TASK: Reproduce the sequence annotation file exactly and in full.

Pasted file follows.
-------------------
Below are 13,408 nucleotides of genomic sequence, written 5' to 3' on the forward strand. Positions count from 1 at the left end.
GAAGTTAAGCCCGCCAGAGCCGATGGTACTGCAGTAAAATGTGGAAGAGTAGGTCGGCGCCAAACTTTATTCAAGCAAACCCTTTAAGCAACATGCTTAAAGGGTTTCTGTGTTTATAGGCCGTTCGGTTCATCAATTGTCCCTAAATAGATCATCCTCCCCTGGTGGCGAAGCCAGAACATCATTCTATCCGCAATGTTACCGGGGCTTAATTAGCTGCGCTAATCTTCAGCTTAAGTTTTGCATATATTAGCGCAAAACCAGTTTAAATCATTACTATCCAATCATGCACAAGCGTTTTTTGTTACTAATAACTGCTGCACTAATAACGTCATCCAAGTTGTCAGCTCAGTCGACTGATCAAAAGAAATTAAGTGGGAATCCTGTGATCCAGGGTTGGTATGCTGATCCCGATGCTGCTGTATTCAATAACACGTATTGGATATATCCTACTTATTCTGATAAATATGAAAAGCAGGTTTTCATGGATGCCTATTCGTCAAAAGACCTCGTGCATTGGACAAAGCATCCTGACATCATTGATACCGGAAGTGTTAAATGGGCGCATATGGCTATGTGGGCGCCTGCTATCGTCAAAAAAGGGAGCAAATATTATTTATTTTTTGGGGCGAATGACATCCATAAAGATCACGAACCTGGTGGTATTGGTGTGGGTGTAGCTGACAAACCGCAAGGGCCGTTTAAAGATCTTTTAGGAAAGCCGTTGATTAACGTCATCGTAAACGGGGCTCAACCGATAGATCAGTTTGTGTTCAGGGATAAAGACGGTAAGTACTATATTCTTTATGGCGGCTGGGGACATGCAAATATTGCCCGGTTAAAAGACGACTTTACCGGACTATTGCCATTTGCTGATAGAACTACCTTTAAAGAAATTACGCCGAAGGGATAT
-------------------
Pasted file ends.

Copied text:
Below are 13,408 nucleotides of genomic sequence, written 5' to 3' on the forward strand. Positions count from 1 at the left end.
GAAGTTAAGCCCGCCAGAGCCGATGGTACTGCAGTAAAATGTGGAAGAGTAGGTCGGCGCCAAACTTTATTCAAGCAAACCCTTTAAGCAACATGCTTAAAGGGTTTCTGTGTTTATAGGCCGTTCGGTTCATCAATTGTCCCTAAATAGATCATCCTCCCCTGGTGGCGAAGCCAGAACATCATTCTATCCGCAATGTTACCGGGGCTTAATTAGCTGCGCTAATCTTCAGCTTAAGTTTTGCATATATTAGCGCAAAACCAGTTTAAATCATTACTATCCAATCATGCACAAGCGTTTTTTGTTACTAATAACTGCTGCACTAATAACGTCATCCAAGTTGTCAGCTCAGTCGACTGATCAAAAGAAATTAAGTGGGAATCCTGTGATCCAGGGTTGGTATGCTGATCCCGATGCTGCTGTATTCAATAACACGTATTGGATATATCCTACTTATTCTGATAAATATGAAAAGCAGGTTTTCATGGATGCCTATTCGTCAAAAGACCTCGTGCATTGGACAAAGCATCCTGACATCATTGATACCGGAAGTGTTAAATGGGCGCATATGGCTATGTGGGCGCCTGCTATCGTCAAAAAAGGGAGCAAATATTATTTATTTTTTGGGGCGAATGACATCCATAAAGATCACGAACCTGGTGGTATTGGTGTGGGTGTAGCTGACAAACCGCAAGGGCCGTTTAAAGATCTTTTAGGAAAGCCGTTGATTAACGTCATCGTAAACGGGGCTCAACCGATAGATCAGTTTGTGTTCAGGGATAAAGACGGTAAGTACTATATTCTTTATGGCGGCTGGGGACATGCAAATATTGCCCGGTTAAAAGACGACTTTACCGGACTATTGCCATTTGCTGATAGAACTACCTTTAAAGAAATTACGCCGAAGGGATAT